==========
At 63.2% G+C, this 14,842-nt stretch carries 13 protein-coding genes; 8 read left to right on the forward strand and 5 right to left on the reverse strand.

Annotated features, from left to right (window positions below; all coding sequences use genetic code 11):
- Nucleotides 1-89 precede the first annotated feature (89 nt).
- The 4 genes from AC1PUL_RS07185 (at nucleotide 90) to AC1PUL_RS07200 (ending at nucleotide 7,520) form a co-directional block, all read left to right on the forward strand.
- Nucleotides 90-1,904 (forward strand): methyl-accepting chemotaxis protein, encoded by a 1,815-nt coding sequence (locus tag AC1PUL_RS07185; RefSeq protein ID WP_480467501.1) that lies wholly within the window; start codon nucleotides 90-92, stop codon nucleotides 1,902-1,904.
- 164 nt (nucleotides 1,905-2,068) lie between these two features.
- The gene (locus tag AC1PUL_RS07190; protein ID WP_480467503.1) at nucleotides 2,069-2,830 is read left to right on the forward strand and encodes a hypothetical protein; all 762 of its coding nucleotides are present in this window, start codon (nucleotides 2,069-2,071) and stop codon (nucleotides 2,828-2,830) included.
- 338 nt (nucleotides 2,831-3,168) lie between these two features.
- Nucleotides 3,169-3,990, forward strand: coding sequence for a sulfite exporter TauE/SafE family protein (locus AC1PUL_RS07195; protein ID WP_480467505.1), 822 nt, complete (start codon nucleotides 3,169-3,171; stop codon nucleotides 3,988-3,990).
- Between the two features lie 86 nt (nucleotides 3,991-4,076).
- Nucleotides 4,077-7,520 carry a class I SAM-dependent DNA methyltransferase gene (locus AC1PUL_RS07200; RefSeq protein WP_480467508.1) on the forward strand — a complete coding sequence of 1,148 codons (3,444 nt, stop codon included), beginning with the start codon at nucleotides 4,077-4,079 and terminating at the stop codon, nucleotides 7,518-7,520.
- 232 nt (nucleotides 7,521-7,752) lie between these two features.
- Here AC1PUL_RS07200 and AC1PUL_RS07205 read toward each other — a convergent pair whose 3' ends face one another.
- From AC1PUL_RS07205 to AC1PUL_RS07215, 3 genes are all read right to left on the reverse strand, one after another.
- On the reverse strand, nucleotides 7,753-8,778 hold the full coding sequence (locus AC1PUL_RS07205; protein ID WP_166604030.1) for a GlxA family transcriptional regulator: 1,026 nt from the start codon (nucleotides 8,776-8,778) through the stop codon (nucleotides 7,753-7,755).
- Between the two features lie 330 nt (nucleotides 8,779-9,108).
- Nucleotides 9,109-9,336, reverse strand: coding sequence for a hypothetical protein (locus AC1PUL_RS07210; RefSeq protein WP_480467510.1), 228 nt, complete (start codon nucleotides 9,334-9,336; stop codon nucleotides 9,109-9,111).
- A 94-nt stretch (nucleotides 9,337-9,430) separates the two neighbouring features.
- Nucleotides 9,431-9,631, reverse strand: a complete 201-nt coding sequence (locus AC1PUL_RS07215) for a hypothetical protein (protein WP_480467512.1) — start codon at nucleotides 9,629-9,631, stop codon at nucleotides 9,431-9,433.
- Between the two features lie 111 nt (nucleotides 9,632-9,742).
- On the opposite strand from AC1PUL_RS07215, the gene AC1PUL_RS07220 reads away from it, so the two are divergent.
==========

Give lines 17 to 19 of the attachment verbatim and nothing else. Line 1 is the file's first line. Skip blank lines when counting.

- Nucleotides 9,109-9,336, reverse strand: coding sequence for a hypothetical protein (locus AC1PUL_RS07210; RefSeq protein WP_480467510.1), 228 nt, complete (start codon nucleotides 9,334-9,336; stop codon nucleotides 9,109-9,111).
- A 94-nt stretch (nucleotides 9,337-9,430) separates the two neighbouring features.
- Nucleotides 9,431-9,631, reverse strand: a complete 201-nt coding sequence (locus AC1PUL_RS07215) for a hypothetical protein (protein WP_480467512.1) — start codon at nucleotides 9,629-9,631, stop codon at nucleotides 9,431-9,433.